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Disaster Strikes Haiti: Relief Efforts in a Race Against Time

On Jan. 12, 2010 just two weeks after the start of the new year, a natural disaster struck Haiti, in the form of an 7.0 magnitude Earthquake.

Many countries are offering aid to Haiti in the form of supplies, military aid and in some cases, allowing those visiting other nations to extend their stay illegally. However, those nations attempting to help Haiti are facing major challenges along the way.

According to the New York Times, relief efforts may be delayed because the airport, seaport, roads and power supplies have been damaged by the earthquake.

“The big challenge is going to be getting things unloaded and getting it to the people who need it,” Florian Westphal, a spokesman for the International Committee of the Red Cross in Geneva told the New York Times. “Only military airplanes that don’t require additional people to unload have been able to land.”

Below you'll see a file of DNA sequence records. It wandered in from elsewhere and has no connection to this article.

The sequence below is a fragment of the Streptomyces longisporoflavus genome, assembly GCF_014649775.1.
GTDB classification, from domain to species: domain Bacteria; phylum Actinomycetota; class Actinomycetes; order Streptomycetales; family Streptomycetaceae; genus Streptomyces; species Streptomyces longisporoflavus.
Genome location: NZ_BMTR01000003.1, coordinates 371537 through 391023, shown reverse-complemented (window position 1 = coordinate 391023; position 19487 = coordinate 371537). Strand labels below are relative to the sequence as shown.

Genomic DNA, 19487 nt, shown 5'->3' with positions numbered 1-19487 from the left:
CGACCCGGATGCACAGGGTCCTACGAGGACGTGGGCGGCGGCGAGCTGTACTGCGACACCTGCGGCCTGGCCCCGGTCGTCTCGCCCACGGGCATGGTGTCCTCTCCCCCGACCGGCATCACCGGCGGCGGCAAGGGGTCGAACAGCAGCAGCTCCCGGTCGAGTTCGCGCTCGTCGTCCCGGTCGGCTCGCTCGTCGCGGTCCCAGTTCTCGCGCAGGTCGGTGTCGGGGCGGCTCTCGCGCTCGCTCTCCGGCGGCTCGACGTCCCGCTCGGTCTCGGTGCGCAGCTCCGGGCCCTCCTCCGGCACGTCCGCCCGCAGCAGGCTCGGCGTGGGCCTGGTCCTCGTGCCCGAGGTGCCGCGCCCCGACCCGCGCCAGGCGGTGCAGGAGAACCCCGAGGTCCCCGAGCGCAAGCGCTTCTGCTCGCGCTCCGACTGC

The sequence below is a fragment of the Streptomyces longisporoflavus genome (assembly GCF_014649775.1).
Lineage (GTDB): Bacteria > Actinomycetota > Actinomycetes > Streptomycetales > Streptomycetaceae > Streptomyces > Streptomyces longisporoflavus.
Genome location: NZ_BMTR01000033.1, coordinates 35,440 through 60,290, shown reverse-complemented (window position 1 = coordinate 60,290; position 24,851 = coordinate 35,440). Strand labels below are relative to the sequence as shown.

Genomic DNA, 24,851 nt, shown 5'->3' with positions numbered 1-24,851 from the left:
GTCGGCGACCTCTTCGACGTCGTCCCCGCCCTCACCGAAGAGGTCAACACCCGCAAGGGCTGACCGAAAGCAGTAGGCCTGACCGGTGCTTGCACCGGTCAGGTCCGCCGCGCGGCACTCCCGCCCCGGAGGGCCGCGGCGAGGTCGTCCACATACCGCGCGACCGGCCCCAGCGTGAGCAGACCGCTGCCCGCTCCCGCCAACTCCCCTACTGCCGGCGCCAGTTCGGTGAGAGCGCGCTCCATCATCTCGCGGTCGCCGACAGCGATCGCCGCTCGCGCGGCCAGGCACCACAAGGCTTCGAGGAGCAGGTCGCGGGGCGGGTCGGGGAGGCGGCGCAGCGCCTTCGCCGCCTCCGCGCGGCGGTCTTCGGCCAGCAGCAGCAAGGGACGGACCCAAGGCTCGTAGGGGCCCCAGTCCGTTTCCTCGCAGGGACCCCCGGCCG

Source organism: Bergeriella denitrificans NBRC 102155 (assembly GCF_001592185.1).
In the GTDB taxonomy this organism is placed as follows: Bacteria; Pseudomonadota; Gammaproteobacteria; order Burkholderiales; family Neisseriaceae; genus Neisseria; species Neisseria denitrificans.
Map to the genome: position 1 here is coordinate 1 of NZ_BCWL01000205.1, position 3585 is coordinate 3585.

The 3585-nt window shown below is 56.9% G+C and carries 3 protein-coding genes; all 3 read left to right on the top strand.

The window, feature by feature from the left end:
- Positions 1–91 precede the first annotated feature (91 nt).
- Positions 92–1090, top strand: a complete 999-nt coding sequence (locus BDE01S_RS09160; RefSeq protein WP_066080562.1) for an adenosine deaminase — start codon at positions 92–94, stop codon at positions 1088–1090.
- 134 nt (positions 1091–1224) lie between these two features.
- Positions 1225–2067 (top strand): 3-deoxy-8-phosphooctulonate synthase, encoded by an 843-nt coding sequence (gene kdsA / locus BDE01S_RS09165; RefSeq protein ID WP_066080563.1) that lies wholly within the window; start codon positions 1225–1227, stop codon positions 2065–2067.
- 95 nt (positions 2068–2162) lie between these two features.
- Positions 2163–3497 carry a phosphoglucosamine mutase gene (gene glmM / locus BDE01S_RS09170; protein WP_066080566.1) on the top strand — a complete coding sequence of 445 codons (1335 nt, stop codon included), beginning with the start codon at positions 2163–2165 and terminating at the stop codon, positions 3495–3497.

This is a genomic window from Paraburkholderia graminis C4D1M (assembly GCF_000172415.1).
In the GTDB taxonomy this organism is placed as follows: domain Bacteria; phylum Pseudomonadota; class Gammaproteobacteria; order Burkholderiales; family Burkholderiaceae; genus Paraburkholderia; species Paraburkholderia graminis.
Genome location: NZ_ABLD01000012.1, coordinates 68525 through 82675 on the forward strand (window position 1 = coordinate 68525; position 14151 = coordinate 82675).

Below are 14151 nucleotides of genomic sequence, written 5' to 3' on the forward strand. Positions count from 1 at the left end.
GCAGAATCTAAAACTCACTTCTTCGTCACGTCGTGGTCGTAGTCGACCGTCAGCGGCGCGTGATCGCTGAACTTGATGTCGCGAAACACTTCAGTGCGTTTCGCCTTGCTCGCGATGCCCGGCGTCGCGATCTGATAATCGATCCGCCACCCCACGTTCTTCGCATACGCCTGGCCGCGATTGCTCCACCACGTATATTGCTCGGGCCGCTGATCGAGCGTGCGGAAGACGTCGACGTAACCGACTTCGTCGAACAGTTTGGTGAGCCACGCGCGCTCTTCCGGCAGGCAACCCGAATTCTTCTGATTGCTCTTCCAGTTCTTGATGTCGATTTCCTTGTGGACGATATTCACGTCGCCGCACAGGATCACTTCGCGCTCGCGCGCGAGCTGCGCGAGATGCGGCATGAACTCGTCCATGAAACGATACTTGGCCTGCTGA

On top of the apparent challenges that Haiti will face in terms of receiving aid, they are also experiencing difficulties giving those who need medical care the proper attention they need. Haiti already struggles with treating patients in a country with high rates of rare tropical and infections diseases.

“What you have is the perfect storm of infection,” Dr. Peter Hotez, head of the department of microbiology at George Washington University told CNN. “What you have is a breakdown. It is already a fragile infrastructure with high rates of infectious and neglected tropical disease. Now there are potential breakdowns in sanitation, clean water, housing and subsequent crowding. That’s a terrible mix.”

The World Health Organization told the Voice of America that at least eight hospitals have been damaged or destroyed in Haiti.

While disaster relief efforts are in place, time is of the essence and it is clear that it is going to take time before Haiti’s needs are met to the full extent. It also seems that many countries and relief organizations are in a race to help Haiti, but may be causing more problems. Haiti is obviously in bad shape, but it seems to me that instead of racing each other to get to the punch first disaster organizations, governments, etc. should be coordinating with one another.

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